?

Log in

May 2014   01 02 03 04 05 06 07 08 09 10 11 12 13 14 15 16 17 18 19 20 21 22 23 24 25 26 27 28 29 30 31
snoopy writing

Potential New chapter 1

Posted on 2013.04.27 at 08:40
Incomplete, but the only thing missing is Trevor showing up at the end and Georgia treating him as per usual. Is this more attention grabbing and less navel-gazing?


There was no way Courtney was going to remember anything she told her so Georgia was talking as fast as possible to the new hire. She wanted to get back to what she was doing, weaseling Kevin out of his weekend so she could make a few extra dollars.

               “Then at night they’ll probably have you clean the lobby, which I could show you but I’m sure you’ve cleaned before. Broom, mop and soap are in that closet by the lockers and don’t skimp on the corners because Craig always checks there first.”

               Courtney had been nodding at everything Georgia said all day and the harder she was trying to keep up, the faster she nodded. She looked like a bobble head80 now. “Okay,” She said. “What time-”

               “If you work with Dave, he’ll usually clean the bathrooms for you but if not, you’ll have to do that too. Ummmmm…” she looked around to make sure she hadn’t left out anything crucial. “I think that’s it. Tomorrow they’ll probably stick you on some random station and they might teach you register, but me and Kevin and Jane usually handle that for nights. Any questions?”

               For a second, Courtney looked like she was actually going to ask one of the no doubt many questions she had, but a couple hours with Georgia had curbed that impulse. “No.”

“Okay, well, let’s drop you back off with Jordan and she’ll get you through the rest of the day, okay?”

               Poor kid, Georgia thought as she led her back behind the counter. She was going to get eaten alive the first time she got a customer who showed up two minutes after the breakfast menu closed. If there was one thing Georgia had learned after a year working with the public it was that you had to present an immutable front. Not only could you not take any shit, you also had to shut down any attempts to let the customer present you with any shit to take. It took discipline but she was a pro now.

               Craig intercepted them on their way back, clasping his hands together and using the too upbeat tone he used when he had something awful for them to do, “All done with the tour, ladies?”

               “Yep.”

               “All right. Well, Courtney we need to get you set up on the computer so you can punch in and out. And Georgia?”

               “Yeah?”

               “You’re all done. We’ll put your last check in the mail so there’s no need to come back in.”

               Her manager’s jokes were always terrible, but Georgia tried to laugh anyway, “Ha ha, good one. I’ll just go help Kev get ready for the lunch rush.”

               Craig cringed but he persevered, “That wasn’t a joke, Georgia. You’re fired.”

               “I’m what!” Her voice rose at least two octaves when she shrieked and Craig cringed again and actually put his hand up to his ear.

               “If you really want to talk about it some more, we can go back to my office, but I don’t think there’s any more to say.”

               “It sounds like there’s a lot more to say. What do you have to say?”

               “Alright, calm down,” he said, taking a nervous glance at the elderly couple eating a late breakfast in one of the booths. “Come on back and we’ll-”

               “No, we can talk about it here. What else do you have to say? Name one thing I don’t do ten times better than everybody else here.”

               “You’re always late.”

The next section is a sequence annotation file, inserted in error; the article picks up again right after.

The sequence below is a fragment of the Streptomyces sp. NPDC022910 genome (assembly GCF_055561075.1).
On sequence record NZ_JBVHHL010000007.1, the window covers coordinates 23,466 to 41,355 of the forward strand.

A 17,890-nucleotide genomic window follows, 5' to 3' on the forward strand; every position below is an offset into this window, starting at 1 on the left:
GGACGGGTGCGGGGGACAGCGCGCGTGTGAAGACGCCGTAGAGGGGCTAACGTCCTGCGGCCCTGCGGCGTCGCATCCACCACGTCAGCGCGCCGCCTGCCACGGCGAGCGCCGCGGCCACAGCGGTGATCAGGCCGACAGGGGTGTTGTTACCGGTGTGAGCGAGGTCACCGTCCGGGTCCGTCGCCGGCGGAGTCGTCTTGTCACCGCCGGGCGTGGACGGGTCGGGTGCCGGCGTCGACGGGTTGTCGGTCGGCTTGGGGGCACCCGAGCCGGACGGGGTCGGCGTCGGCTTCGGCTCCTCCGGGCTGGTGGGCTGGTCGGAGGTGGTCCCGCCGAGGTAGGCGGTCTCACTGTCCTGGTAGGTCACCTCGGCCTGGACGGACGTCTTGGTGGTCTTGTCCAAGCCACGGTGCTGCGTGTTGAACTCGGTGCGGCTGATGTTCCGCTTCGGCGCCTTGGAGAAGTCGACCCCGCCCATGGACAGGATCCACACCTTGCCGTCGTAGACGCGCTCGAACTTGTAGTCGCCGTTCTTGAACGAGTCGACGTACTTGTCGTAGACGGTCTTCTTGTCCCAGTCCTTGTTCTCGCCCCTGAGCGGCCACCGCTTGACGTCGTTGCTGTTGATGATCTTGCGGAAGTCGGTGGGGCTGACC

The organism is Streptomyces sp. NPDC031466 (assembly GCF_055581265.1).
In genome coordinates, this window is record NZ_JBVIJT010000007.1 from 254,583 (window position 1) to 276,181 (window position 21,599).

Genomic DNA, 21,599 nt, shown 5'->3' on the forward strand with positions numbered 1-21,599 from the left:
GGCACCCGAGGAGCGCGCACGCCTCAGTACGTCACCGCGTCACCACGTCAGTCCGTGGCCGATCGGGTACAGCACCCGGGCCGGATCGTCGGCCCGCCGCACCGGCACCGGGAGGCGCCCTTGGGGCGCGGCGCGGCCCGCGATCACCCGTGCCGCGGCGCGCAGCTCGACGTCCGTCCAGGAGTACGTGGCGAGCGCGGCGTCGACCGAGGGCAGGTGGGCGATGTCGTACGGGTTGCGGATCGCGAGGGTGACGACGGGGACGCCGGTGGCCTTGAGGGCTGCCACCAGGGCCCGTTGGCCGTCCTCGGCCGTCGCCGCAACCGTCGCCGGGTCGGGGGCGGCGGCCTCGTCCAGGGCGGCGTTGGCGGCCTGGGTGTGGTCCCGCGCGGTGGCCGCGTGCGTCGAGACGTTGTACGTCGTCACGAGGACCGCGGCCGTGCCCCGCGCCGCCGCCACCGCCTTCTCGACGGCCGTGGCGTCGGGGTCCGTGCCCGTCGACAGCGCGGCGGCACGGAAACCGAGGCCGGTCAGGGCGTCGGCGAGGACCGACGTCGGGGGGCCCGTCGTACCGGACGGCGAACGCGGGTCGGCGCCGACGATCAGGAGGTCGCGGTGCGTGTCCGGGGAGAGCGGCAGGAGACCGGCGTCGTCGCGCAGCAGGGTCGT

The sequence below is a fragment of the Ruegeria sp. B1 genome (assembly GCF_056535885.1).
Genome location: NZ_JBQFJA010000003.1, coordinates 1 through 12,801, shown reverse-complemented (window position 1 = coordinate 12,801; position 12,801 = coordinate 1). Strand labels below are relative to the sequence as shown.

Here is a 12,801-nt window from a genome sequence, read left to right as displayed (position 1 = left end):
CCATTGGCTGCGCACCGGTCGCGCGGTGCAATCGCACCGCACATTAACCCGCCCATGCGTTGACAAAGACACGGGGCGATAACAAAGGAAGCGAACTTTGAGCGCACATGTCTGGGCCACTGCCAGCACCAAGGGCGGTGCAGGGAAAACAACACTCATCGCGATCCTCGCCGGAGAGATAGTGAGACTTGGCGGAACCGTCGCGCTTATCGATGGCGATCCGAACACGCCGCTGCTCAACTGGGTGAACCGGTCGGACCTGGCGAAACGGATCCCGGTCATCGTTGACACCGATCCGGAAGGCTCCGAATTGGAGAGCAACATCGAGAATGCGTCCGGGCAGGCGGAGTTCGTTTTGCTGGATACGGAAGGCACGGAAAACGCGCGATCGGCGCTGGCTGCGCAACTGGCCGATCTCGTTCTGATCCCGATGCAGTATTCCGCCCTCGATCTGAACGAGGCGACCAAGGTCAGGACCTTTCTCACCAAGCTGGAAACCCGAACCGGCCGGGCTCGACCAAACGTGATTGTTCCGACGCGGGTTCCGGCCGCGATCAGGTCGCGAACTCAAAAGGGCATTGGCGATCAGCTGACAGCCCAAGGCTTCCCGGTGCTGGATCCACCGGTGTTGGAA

“I have to walk here from school! You can’t discriminate against me because I don’t have a car.”

               “Reliable transportation is one of the first things we asked you about. You said there’d be no problem. You’re rude to customers. I’ve had four complaints about you in the last month.”

               “Only the ones that deserve it.”

               “You have to argue about everything.”

               “I do not!” In her peripheral vision, Georgia noticed Courtney getting closer and closer to the wall, looking like she was trying to decide if running away would get her fired. Georgia hated her.

               “Listen, Georgia, your mom asked me to give you a shot so I did. But she hasn’t answered my calls since Labor Day and you are not cut out for this industry. Please leave or I will have the police escort you out. Courtney, I am so sorry you had to see that. Let’s go get you set up.”

               Georgia managed not to scream even as her hands balled into fists at her side and almost started to shake with the pressure of not acting. When she looked up and saw the rest of the kitchen crew looking back at her she sneered and said, “Screw this place.” Then she knocked over a tower of freshly stacked paper cups and ran out.

***

“Stupid, short, stinking, loser, asshole,” Georgia shouted to herself as she stomped away from her first and only job. Did he think she was heartbroken because she didn’t have to work at some hot, greasy McJob anymore? Did he think he was some big shot executive guy because he got to manage a bunch of high school kids and down-on-their-luckers with no place else to go? Thank God she was done with that place. Georgia couldn’t stand to look at Craig’s stupid gap-toothed face one more day without punching it.

The part that burned was that he had only hired her as a “favor.” Never mind that she was twice as smart, three times as efficient, and had four times as much spine as everyone else who worked there. She’d known her mom knew about the job. It was how she had heard about it. Craig had been flavor of the week for a little while and had mentioned how much it sucked to deal with such high turnover in his employees and Jo had sent Georgia over the next afternoon to get an application.

               God, the whole thing just sucked. It sucked balls actually since she hadn’t exactly kept to the savings plan she’d set for herself and now had next to no cash to get her through the rest of the year. Dammit.

               Thankfully it was warm, well warm enough, if you were jogging which is how Georgia always covered distances of any length. She adjusted her glossy blonde ponytail and made sure her money was deep enough in her pockets that it wouldn’t slip out (a lesson she had learned the hard way) and started running. It was just over a mile home, not quite as far as it was from the school to work. Those three points made up the isosceles triangle of her life. She could go weeks and maybe break the perimeter two or three times. When she wasn’t too busy to think about it, Georgia felt like a zoo animal pacing in her cage. But that would change soon.